Measuring Economic Democracy

Maurice Vega

4 Responses

  1. Faith in free markets implies a faith in human virtue, in the democratic abilities of the dollar and the informed consumer. The truth is less utopian, human self interest trumps morality in the market as well as the real world.

    The reality, whether we like it or not, is that political power follows economic power. We must begin to accept the fact that we cannot have liberty without ownership of capital. Worker ownership is necessary for the preservation of American freedom.

    "Power (influence and control) always follows property… The only possible way then of preserving the balance of power on the side of equal liberty and public virtue, is to make the acquisition of land (potential productive capital) easy to every member of society: to make a division of the land into small quantities, So that the multitude may be possessed of landed estates (established productive capital)." – John Adams

    We need to learn to how to view worker ownership and cooperation outside the distorted lens of the traditional dichotomy.

    Conservatives like the idea of self-reliance and self-determination, but they’re concerned that cooperation is too much like socialism. It’s seen as impractical in a competitive market.

    Progressives are attracted to cooperation because they like the idea of equality: no bosses, everything is shared. But this is an incorrect view; worker ownership does not imply equality or an absence of hierarchies.

    Most of the theories of socialism and anarchism reject private ownership when it fact it’s the solution. Instead of social ownership, we need to spread out individual ownership as widely as possible so that everyone is a proprietor.

    "The consistent anarchist, then, should be a socialist, but a socialist of a particular sort. He will not only oppose alienated and specialized labor and look forward to the appropriation of capital by the whole body of workers, but he will also insist that this appropriation be direct, not exercised by some elite force acting in the name of the proletariat." – Noam Chomsky, Notes On Anarchism

    Private ownership is a natural right. We can compare it to the concept of inheritance, which, in ancient times, carried both literal and symbolic meaning. It’s our prerogative to claim that which is rightfully ours, but that doesn’t mean that it’s delivered to us on a silver platter. We still have to seek for it.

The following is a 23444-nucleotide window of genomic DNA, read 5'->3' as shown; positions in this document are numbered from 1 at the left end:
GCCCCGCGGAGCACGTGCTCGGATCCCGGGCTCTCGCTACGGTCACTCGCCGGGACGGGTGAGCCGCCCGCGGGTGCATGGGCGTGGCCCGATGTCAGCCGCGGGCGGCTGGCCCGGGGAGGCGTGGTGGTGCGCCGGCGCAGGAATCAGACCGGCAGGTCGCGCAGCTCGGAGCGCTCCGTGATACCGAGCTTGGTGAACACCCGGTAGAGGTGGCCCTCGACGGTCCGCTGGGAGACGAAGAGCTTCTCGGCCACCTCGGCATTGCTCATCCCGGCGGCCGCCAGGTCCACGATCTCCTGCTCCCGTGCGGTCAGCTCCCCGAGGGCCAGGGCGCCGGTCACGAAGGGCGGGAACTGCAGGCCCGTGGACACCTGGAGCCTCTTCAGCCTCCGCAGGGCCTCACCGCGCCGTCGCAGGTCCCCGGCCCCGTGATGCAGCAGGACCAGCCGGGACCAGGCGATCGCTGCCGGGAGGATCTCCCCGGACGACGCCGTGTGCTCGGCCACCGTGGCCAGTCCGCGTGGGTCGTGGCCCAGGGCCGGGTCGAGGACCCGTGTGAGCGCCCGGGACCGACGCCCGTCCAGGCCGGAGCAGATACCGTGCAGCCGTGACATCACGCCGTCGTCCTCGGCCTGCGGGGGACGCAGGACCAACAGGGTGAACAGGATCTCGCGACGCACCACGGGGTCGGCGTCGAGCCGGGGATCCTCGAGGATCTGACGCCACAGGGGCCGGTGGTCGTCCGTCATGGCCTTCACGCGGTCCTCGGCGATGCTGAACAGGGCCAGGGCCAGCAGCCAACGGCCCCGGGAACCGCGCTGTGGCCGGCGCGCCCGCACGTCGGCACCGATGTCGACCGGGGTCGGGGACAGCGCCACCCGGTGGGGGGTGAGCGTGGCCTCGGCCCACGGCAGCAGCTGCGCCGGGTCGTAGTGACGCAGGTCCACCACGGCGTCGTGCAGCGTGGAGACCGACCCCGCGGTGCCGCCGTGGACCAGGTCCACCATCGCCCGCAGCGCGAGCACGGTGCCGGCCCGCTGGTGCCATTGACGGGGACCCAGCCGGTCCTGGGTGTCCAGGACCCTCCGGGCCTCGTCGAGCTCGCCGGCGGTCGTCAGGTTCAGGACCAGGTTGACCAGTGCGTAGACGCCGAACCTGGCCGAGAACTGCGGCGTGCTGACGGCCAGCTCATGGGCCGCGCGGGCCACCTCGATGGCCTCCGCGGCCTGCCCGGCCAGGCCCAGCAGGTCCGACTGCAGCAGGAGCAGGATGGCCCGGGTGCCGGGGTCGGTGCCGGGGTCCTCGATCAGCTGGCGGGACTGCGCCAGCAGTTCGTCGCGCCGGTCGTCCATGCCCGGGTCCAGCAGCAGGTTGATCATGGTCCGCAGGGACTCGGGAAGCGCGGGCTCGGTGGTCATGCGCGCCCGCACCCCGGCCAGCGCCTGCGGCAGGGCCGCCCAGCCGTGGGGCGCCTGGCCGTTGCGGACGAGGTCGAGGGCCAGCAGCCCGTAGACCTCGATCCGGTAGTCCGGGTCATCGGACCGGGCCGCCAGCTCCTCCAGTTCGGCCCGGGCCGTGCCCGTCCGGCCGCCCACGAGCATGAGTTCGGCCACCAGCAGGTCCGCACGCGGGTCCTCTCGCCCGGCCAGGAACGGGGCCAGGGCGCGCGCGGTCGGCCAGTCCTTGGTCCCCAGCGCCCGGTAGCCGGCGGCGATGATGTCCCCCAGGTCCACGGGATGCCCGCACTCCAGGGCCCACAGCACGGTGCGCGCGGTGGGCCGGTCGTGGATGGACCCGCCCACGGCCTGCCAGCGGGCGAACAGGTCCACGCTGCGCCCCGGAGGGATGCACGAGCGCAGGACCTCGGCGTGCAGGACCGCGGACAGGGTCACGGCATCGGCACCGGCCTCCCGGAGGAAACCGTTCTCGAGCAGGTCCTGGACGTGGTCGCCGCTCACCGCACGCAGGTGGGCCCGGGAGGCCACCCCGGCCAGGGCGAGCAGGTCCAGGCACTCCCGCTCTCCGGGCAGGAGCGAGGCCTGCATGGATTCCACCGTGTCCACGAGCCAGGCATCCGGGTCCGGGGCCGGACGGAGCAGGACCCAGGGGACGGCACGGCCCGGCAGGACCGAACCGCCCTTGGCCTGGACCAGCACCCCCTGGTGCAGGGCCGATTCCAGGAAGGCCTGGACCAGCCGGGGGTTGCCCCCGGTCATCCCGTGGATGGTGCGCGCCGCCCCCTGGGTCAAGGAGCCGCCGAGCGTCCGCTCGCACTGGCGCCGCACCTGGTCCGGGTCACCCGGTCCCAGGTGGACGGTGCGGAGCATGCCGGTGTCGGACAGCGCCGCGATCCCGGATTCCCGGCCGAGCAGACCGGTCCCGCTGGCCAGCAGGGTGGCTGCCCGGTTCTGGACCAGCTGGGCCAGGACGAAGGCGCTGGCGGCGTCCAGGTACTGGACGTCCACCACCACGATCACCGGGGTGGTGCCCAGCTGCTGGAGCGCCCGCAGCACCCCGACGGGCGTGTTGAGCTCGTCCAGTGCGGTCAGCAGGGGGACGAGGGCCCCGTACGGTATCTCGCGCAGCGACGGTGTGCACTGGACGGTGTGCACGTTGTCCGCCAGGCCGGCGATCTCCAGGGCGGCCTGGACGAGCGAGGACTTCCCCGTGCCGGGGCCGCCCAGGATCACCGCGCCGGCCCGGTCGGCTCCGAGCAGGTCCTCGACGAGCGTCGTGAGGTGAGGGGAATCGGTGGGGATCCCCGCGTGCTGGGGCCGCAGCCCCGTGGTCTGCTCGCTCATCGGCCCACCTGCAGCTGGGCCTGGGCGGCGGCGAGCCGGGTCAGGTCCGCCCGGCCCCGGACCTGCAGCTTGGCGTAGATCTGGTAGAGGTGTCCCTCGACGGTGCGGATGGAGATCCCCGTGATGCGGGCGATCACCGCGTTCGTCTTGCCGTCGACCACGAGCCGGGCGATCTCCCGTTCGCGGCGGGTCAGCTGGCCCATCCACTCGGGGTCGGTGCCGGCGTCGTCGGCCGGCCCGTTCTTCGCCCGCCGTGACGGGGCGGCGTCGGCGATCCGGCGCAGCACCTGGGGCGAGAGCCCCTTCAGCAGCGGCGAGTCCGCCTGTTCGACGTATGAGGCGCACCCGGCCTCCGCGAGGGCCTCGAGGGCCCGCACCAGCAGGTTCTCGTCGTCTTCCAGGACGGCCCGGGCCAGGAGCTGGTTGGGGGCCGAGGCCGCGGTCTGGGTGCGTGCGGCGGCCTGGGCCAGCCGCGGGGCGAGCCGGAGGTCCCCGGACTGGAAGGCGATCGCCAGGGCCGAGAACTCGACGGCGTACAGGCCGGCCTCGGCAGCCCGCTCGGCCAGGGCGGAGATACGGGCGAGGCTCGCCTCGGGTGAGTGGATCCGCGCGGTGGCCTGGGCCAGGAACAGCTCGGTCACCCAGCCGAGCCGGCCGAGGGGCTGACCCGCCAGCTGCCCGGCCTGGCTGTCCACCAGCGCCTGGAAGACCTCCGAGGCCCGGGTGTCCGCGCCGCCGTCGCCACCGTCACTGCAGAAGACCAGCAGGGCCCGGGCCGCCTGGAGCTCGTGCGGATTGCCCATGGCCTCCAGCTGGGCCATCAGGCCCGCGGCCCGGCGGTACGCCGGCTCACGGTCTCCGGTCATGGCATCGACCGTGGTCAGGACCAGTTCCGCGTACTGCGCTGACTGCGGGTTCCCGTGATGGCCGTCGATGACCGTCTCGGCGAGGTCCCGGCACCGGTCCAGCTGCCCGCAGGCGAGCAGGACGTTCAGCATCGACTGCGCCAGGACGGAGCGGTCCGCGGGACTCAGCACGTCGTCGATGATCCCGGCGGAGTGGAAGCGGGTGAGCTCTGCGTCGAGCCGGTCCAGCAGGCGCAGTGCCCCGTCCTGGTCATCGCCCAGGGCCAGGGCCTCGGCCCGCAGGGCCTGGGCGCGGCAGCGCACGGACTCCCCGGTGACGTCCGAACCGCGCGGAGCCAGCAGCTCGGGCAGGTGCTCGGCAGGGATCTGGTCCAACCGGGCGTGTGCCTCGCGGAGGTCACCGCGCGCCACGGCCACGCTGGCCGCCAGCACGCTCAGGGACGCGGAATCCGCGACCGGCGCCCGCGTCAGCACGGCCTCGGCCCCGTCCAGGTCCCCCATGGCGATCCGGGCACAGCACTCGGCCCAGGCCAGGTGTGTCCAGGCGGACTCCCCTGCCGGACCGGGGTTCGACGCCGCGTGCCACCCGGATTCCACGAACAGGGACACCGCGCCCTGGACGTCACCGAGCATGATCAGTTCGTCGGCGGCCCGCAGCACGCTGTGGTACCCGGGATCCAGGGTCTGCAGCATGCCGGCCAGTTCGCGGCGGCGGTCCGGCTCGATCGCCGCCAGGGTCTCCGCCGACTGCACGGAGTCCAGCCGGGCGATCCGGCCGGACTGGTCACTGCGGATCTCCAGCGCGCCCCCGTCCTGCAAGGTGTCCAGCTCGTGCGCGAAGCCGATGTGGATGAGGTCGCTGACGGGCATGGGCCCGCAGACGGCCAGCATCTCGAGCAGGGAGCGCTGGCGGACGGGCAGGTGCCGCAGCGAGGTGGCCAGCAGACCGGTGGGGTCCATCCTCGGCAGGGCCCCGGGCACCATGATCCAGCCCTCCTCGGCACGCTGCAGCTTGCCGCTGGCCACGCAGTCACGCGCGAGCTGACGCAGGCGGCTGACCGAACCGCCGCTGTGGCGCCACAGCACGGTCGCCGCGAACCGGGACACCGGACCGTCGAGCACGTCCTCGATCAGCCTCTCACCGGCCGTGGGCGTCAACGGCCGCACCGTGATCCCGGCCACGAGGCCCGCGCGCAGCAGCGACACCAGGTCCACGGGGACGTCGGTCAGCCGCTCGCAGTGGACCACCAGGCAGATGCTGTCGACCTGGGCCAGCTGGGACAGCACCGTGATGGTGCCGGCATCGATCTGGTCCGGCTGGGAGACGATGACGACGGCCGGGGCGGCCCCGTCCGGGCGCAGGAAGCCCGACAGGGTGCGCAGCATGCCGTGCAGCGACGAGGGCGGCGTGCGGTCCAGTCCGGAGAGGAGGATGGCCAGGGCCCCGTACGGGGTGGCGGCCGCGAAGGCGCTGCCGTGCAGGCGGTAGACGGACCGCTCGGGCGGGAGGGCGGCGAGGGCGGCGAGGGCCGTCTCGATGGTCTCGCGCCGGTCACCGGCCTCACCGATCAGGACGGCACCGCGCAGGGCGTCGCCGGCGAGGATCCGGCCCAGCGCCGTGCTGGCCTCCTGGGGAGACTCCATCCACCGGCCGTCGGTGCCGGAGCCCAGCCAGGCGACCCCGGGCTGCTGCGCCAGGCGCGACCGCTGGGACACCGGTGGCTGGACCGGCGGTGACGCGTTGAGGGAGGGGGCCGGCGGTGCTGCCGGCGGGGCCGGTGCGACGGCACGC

Americans have tended to turn to political leaders who promise to increase or decrease spending, raise or lower taxes, regulate or deregulate. But traditional strategies will have little effect on the underlying problem.

    Today we need a new generation of pilgrims. We need to seek for our promised land. In our quest to escape tyranny, we need to rediscover natural moral laws and universal truth, not just in our political system but also our economic system.

    One of these natural laws is the principle of ownership, which can be described by a simple statement of purpose:

    We must seek to become owners of productive capital. Seeking ownership is the first step in building economic republics.

  2. Liberal democracy and liberal market economies are two sides of the same fiat coin. The opposite of democracy isn't "capitalism". That seems to be what's being said here regarding EU and their "neoliberalism". There's a difference between the supply-side liberalism of Friedman and Hayek, and the demand-side liberalism of the 30s.

    "Economic democracy" just isn't a thing. Marxism =/= democracy

  3. Where does the role of civil society organizations fit into the ED index? The US has a large civil society and high poverty rates

  4. Brexit could go either way depending on the leaders in charge. If the EU wasnt such neoliberal authoritarians then i would be against Brexit. If the EU were as Thatcher said, socialism through the back door, then remain would be the best choice

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